that is generated by chemical treatment of various plant fibres. MFC has an aspect ratio
around 50 to 100 and is extensively investigated for its reinforcing potential, while MCC
with an aspect ration of about 3 is widely used as rheology control agents and as binders
in the pharmaceutical industry.
Preparation and application of nanocomposites using cellulose nano- and
microfibrils are expanding rapidly in biocomposite science. Numerous other high-end
potential applications for cellulose microfibrils are currently being explored. Poor
economics due to a high energy requirement in the isolation of cellulose microfibrils is a
key challenge that could hamper the current momentum in the direction of
commercialization. Microfibrils have been generated in the laboratory through a
combination of high energy refining in a PFI mill, and subsequent cryocrushing under the
presence of liquid nitrogen (Chakraborty and Sain 2005).
Isolation of Cellulose Microfibrils
Microfibrils are joined laterally by means of hydrogen bonding (Brown et al.
1976). In the cited study, as the microfibrils were generated, they were found to coalesce
laterally through interfibrillar hydrogen bonding to form bundles. As stated by the
authors, “the bundles associate with neighboring bundles to produce a composite ribbon
of cellulose microfibrils”.
The glucose and cellobiose structures show the presence of several hydroxyl
radicals in the cellulose chain, and all these hydroxyl groups participate in hydrogen
bonding. The interfibrillar hydrogen bonding energy has to be overcome in order to
separate the microfibrils into individual entities. More than one type of H-bond is present
in cellulose - intermolecular and intramolecular, so only a range of values can be used to
quantify the hydrogen bond strength. This energy (U) for cellulose ranges between 19
and 21 MJ/kg mol (Nissan et al., 1985).
Young’s modulus (E) of a hydrogen bond-dominated solid such as paper has been
quantified (Nissan et al. 1985) as follows:
E = <kR>n1/3 (1)
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where R is the total H-bond length, <kR> is the average value of the force constant for
stretching R by a unit distance, and n is the effective number of H-bonds per unit volume
involved in taking up strain under uniaxial stress conditions.
Microfibrils are more flexible and agglomerate less in the presence of water.
Fengel (1974) indicated that intensive disintegration in a homogenizer could split even
the elementary fibrils and microfibrils down to molecular diameters.
Any attempt to loosen up the microfibrils by either complete or partial destruction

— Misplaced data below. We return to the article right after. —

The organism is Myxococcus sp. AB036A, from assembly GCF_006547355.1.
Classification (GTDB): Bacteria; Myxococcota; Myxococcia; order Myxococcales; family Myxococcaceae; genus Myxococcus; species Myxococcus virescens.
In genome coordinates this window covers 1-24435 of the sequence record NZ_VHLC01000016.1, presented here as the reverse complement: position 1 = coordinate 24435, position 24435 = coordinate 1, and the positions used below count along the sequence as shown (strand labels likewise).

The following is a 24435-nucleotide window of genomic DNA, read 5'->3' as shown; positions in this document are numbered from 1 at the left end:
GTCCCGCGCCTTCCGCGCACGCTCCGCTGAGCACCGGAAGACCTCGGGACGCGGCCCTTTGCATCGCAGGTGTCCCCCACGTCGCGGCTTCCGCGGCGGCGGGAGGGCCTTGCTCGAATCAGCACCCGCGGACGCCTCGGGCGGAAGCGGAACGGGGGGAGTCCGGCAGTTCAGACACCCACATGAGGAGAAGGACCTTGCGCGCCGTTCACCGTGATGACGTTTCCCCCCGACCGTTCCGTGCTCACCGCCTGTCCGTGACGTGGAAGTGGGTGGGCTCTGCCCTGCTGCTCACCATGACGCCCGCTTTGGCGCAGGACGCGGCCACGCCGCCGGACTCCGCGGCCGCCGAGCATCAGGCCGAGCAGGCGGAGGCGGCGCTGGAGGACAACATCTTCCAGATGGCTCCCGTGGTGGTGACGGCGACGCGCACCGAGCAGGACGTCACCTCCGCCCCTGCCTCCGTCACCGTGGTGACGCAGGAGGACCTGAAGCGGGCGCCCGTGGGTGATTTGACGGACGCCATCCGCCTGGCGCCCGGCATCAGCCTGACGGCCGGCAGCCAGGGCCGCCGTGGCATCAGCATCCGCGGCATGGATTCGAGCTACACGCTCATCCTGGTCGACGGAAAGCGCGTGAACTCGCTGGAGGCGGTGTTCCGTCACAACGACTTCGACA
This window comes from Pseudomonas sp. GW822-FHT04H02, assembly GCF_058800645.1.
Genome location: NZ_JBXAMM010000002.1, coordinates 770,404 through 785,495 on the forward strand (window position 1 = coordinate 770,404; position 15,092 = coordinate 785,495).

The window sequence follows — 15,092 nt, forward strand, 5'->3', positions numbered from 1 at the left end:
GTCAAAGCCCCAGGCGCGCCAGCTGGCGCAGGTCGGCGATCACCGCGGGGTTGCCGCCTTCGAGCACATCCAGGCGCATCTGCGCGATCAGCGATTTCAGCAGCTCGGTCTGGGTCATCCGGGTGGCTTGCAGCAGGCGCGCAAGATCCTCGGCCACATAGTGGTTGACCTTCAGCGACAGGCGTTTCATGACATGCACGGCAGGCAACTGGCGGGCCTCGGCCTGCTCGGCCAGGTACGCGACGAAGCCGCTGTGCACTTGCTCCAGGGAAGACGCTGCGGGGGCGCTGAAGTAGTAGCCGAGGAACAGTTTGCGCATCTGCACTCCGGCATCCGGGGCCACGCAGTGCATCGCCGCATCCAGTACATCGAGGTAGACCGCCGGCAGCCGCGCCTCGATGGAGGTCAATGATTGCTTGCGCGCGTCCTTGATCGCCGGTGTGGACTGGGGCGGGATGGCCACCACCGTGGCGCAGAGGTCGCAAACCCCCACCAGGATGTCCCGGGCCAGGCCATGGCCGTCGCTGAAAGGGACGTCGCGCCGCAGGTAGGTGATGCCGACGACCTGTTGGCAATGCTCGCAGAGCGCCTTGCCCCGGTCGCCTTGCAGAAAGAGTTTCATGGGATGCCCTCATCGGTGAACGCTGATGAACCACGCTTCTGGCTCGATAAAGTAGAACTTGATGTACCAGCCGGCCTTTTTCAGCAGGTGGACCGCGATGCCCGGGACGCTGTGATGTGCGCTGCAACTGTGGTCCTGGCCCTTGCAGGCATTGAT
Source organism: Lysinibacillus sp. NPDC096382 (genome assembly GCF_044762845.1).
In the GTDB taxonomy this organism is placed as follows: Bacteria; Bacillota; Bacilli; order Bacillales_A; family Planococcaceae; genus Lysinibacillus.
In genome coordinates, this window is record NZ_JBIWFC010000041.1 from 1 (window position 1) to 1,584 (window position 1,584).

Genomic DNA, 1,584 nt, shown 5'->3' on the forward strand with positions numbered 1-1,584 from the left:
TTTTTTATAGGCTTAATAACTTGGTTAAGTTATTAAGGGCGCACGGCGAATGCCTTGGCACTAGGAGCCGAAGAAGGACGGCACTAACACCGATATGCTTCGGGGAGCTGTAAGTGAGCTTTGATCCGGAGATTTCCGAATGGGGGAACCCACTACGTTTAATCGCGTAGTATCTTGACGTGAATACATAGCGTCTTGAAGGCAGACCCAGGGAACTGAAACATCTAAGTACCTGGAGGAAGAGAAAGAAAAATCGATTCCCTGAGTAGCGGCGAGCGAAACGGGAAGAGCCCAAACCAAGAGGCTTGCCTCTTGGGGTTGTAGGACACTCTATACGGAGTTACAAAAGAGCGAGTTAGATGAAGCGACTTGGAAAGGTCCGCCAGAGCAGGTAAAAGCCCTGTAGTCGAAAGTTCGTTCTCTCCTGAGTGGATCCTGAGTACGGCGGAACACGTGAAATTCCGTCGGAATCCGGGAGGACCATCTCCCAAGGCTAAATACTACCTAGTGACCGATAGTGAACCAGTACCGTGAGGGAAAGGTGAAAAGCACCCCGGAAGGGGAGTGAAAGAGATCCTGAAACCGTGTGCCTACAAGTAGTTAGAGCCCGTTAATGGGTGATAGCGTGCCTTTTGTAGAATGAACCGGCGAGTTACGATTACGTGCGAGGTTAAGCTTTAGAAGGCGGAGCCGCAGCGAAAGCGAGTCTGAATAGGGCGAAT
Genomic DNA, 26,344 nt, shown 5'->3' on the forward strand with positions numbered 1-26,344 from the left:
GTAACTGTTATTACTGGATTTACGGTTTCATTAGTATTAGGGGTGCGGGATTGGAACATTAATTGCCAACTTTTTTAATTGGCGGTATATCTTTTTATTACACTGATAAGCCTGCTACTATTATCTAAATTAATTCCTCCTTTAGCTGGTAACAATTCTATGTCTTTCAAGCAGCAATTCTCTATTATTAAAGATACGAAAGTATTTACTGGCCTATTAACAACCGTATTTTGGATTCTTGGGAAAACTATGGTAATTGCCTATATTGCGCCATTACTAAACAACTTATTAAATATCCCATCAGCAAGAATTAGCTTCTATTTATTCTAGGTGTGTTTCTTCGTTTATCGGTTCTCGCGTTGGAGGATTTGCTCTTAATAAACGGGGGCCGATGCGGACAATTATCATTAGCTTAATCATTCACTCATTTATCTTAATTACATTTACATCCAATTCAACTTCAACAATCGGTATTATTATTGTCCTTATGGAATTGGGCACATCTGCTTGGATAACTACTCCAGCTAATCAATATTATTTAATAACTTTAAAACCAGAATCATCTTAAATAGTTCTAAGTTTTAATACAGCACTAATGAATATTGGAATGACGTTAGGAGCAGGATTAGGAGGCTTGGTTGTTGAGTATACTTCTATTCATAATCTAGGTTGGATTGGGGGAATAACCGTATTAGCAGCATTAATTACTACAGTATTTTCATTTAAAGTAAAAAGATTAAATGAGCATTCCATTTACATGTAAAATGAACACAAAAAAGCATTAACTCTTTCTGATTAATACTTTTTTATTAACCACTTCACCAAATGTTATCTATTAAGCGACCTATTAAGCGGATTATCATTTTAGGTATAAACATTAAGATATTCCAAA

of the hydrogen bonds before the mechanical process would be a step forward in the
quest for energy-efficient generation of cellulose microfibrils. The focus of this research
is to investigate and establish an enzymatic chemistry that would partially or completely
nullify the hydrogen bonds between the microfibrils, making their isolation energy-
efficient.
Enzyme Technology in Fibre Processing
The application of enzymes in fibre processing has been mainly directed towards
the degradation or modification of hemicelluloses and lignin, while retaining the
cellulosic portion. The enzymatic approach in the fibre processing sector has been based
the idea of selected hydrolysis of certain components or limited hydrolysis of several
components in the fibre. Some of the important areas of applications are (1) Fibrillation,
inter-fibre bonding and strength enhancement (Bolaski et al. 1959; Yerkes 1968; Nomura
1985), (2) Drainage (Fuentes, 1988), (3) Modification of pulp properties (Uchimoto
1988; Paice 1984; Senior 1988; Jurasek 1988), (4) Enzymatic pulping (Nazareth 1987;
Sharma and 1987, Morvan, C., 1990), and (5) Enzymatic pretreatments for bleaching
(Tolan 1992; Viikari 1990).
Although enzymes have been widely used to modify cellulosic fibres for various
applications, there hasn’t been any research effort to understand and utilize the enzyme –
fibre interaction at microfibrilar level. An understanding of the chemistry at this level and
its exploitation to isolate high strength micro- and nanofibrils from plant cell walls in an
economical manner would be a huge step towards isolation of cellulose microfibrils and
their commercial scale utilization in various applications.
EXPERIMENTAL
Materials
Wood Fibre: Bleached kraft pulp – northern black spruce was used as the
starting material for the isolation of microfibrils. Typical composition is described in
Table 1.
Table.1. Composition of Bleached Kraft Pulp
Composition %
Cellulose 86
Hemicellulose 14
Fungus: The fungus OS1, isolated in our laboratory from Elm tree infected with
Dutch elm disease was used as the source of enzyme for the fibre treatment.
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Methods
Bio-treatment: Twenty-four grams of oven-dry bleached kraft fibre was soaked
overnight, disintegrated in 2 liters of water, and autoclaved for 20 minutes. A 24 gram
sample size of fibre was chosen, as it was the optimum fibre charge to the high shear
refiner that was used for further mechanical defibrillation for cellulose microfibrils
isolation. OS1 fungal culture was added to this fibre suspension in a sterile flask with
appropriate amount of sucrose and yeast extract to support the fungal growth. The fungus
was left to act on the fibres at room temperature for different time duration with slow
agitation. The fibres were autoclaved after their respective treatment time, washed and
made into sheets of 10% fibre consistency ready for the mechanical refining and
cryocrushing.